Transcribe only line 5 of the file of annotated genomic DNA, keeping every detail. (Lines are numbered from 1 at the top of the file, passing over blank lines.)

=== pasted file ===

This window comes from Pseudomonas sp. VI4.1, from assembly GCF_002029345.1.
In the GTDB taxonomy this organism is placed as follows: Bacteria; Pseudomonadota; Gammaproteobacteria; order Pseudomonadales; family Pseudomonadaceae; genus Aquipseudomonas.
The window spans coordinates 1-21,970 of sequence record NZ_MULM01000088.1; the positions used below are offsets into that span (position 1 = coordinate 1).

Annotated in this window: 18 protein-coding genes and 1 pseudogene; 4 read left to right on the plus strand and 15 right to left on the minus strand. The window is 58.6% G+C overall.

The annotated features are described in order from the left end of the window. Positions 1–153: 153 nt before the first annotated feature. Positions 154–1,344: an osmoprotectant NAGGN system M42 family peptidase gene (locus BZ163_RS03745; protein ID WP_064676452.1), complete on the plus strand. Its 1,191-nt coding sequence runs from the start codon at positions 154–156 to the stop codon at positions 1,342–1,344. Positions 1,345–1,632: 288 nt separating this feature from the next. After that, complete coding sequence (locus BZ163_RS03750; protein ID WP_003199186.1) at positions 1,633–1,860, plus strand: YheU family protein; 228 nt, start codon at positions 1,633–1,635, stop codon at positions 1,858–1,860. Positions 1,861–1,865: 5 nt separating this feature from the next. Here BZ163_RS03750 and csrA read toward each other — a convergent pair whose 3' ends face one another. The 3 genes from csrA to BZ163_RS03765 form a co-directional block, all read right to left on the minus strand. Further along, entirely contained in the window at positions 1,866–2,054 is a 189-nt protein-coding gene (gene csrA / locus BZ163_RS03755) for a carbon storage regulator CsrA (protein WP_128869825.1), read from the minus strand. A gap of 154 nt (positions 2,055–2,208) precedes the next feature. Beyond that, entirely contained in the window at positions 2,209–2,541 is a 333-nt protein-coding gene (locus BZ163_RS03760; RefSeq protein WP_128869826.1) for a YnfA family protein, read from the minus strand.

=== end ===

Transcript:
The annotated features are described in order from the left end of the window. Positions 1–153: 153 nt before the first annotated feature. Positions 154–1,344: an osmoprotectant NAGGN system M42 family peptidase gene (locus BZ163_RS03745; protein ID WP_064676452.1), complete on the plus strand. Its 1,191-nt coding sequence runs from the start codon at positions 154–156 to the stop codon at positions 1,342–1,344. Positions 1,345–1,632: 288 nt separating this feature from the next. After that, complete coding sequence (locus BZ163_RS03750; protein ID WP_003199186.1) at positions 1,633–1,860, plus strand: YheU family protein; 228 nt, start codon at positions 1,633–1,635, stop codon at positions 1,858–1,860. Positions 1,861–1,865: 5 nt separating this feature from the next. Here BZ163_RS03750 and csrA read toward each other — a convergent pair whose 3' ends face one another. The 3 genes from csrA to BZ163_RS03765 form a co-directional block, all read right to left on the minus strand. Further along, entirely contained in the window at positions 1,866–2,054 is a 189-nt protein-coding gene (gene csrA / locus BZ163_RS03755) for a carbon storage regulator CsrA (protein WP_128869825.1), read from the minus strand. A gap of 154 nt (positions 2,055–2,208) precedes the next feature. Beyond that, entirely contained in the window at positions 2,209–2,541 is a 333-nt protein-coding gene (locus BZ163_RS03760; RefSeq protein WP_128869826.1) for a YnfA family protein, read from the minus strand.